Singapore is looking to consolidate itself as a key player for cryptocurrency-related businesses as financial centers around the world grapple with approaches to manage one of the fastest growing areas of finance.
"We believe the best approach is not to crack down on or ban these things," said Ravi Menon, chief executive of the Monetary Authority of Singapore (MAS), which regulates banks and financial companies.
On the contrary, MAS is putting in place "strong regulation" so that companies that meet its requirements and address the multitude of risks can operate, he said in an interview.
There is no homogeneous line in the world
Nations differ greatly when it comes to how they handle cryptocurrencies: China has cracked down on large amounts of activity in recent months, Japan has only recently authorized investment funds dedicated to cryptocurrencies, although El Salvador has adopted Bitcoin as legal tender. . In the US, while there are many options for investing in the burgeoning asset class, regulators are concerned about everything from stablecoins to yield-generating products.
“With cryptocurrency-based assets, it's basically an investment in a future future, the form of which is unclear at this point,” said Menon, who led the MAS for about 10 years. “But for not getting into this game, I think Singapore is being left behind. Getting into that game early means we can have an edge and better understand its potential benefits and risks. "
The stakes are high for the small island nation, which has already earned a reputation as a center of global wealth. Singapore needs to increase its safeguards to counter risks, including illicit flows, Menon said.
The city-state is "interested in developing cryptographic technology, understanding blockchain, smart contracts and preparing for a Web 3.0 world," he said, referring to the third generation of online services.
Singapore isn't the only place with crypto ambitions
Locations as diverse as Miami, El Salvador, Malta and Zug in Switzerland are also making efforts. It can be a fine line to go, as the cryptocurrency industry has grown with little regulation, so many players hesitate to attempts by government officials to impose guardrails.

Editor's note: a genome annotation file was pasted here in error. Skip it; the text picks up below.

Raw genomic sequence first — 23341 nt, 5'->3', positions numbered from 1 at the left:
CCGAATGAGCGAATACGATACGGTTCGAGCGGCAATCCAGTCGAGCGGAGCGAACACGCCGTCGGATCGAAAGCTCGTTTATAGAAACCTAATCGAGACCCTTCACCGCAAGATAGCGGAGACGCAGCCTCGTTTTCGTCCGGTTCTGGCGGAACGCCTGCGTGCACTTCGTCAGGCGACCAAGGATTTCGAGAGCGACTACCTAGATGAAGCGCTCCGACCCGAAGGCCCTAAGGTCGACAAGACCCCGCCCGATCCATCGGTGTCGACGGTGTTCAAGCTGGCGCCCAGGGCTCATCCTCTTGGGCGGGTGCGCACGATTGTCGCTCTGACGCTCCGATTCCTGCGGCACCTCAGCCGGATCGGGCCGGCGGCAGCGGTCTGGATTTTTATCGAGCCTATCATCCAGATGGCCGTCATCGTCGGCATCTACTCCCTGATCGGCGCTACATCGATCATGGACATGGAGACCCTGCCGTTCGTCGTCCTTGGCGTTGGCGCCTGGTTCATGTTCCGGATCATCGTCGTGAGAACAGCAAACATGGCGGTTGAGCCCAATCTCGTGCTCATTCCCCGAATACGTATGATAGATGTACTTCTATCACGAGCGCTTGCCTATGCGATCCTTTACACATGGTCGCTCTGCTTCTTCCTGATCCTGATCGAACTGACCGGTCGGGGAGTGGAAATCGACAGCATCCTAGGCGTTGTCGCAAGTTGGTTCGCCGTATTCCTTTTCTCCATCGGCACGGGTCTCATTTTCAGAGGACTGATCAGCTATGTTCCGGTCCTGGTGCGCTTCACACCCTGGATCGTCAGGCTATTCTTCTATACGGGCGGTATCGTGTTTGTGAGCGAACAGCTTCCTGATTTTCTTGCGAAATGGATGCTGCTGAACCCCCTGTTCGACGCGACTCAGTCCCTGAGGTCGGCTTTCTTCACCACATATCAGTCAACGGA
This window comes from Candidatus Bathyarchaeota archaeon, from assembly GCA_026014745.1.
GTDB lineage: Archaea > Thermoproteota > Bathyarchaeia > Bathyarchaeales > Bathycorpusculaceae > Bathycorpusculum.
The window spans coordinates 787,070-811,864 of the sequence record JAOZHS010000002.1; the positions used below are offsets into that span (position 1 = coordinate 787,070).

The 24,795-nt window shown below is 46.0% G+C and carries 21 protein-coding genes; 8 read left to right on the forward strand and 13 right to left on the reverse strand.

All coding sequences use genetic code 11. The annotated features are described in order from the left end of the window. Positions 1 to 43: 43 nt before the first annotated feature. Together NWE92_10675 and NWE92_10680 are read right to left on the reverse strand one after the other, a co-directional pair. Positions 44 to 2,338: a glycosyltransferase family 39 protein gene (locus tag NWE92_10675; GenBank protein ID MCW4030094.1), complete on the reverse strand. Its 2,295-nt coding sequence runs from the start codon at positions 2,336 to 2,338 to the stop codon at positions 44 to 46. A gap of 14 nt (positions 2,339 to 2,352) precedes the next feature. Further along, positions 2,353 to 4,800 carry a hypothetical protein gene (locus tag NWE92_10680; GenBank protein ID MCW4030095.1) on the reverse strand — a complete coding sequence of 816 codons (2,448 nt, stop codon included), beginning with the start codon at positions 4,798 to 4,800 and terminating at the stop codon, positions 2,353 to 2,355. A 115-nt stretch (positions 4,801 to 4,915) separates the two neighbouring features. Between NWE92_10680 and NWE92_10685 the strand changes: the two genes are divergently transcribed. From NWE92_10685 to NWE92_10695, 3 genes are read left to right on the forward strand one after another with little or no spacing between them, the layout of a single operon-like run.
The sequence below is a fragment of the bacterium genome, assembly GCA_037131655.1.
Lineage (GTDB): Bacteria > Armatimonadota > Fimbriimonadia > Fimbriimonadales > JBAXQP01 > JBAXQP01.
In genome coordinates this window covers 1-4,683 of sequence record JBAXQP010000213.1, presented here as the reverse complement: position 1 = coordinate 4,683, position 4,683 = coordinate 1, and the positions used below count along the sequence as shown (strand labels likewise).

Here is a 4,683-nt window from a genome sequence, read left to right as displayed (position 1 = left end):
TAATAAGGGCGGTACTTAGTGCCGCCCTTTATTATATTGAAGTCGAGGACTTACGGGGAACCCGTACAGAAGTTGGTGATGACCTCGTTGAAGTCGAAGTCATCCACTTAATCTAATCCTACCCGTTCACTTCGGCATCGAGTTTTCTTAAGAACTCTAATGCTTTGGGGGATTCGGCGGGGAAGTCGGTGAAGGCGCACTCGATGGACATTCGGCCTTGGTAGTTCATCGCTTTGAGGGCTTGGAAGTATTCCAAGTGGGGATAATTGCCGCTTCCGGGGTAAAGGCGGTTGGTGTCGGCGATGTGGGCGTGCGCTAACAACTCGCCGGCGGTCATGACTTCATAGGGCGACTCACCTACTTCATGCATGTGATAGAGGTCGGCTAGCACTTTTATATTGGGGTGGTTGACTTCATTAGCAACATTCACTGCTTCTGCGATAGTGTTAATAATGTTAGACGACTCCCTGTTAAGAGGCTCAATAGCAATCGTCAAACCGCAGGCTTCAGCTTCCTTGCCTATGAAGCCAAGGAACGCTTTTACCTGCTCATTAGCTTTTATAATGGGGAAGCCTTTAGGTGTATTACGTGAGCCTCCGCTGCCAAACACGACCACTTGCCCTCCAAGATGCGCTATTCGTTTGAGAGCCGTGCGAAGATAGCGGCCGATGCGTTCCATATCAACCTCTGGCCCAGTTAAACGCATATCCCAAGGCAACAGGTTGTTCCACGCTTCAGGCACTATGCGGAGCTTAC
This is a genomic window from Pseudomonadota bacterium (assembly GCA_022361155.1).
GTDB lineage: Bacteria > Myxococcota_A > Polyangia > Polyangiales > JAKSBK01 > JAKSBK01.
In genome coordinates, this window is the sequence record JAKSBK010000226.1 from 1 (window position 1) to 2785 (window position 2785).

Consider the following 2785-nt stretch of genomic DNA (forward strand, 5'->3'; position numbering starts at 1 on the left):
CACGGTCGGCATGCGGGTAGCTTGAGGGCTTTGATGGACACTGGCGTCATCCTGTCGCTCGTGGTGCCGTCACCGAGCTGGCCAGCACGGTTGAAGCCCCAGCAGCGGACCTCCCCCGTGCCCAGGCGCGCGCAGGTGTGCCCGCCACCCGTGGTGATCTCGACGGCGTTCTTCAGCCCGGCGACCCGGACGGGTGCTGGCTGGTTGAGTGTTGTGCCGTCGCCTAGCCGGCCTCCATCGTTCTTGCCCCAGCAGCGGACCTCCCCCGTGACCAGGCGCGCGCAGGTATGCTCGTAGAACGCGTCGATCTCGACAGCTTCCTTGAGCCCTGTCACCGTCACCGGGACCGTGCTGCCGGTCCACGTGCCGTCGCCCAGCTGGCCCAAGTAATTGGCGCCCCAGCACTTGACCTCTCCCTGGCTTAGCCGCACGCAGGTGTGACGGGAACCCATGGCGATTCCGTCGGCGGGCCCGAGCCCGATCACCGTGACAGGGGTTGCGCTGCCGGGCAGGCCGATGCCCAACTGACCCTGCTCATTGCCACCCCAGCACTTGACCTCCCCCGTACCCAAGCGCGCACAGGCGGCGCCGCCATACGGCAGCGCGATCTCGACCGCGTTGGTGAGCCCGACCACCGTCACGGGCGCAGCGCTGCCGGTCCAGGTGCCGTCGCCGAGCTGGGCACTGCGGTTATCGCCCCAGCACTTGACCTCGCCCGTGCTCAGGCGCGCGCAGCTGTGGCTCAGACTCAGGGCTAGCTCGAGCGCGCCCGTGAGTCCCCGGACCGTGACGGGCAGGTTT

Singapore's approach has drawn cryptocurrency firms from Binance Holdings Ltd, which has had a series of clashes with regulators around the world, to Gemini, a US operator that caters to institutional investors, similar to Bitcoin system. About 170 companies have applied for a MAS license, bringing the total number of companies trying to operate under its Payment Services Act to around 400, after the law went into effect in January 2020.
The coveted license
Since then, only three cryptocurrency companies have received the coveted licenses, while two have been turned down. About 30 withdrew their application after dealing with the regulator. Among those approved is the brokerage arm of DBS Group Holdings Ltd, the largest bank in Singapore, which is also a pioneer in creating a platform for trading digital tokens by offering tokenization services.
The regulator is taking time to evaluate candidates to ensure they meet its high requirements, Menon said. The MAS has also enhanced resources to cope with high volumes of potential service operators, he said.
“We don't need 160 of them to open a shop here. Half of them can do it, but with very high standards, which I think is a better result, ”he said.
Menon said the benefits of having a well-regulated local cryptocurrency industry could extend beyond the financial sector as well.
"If and when a crypto economy takes off in some sense, we want to be a major player," he said. "It could help create jobs, create added value and I think that more than the financial sector, other sectors of the economy will potentially gain from it."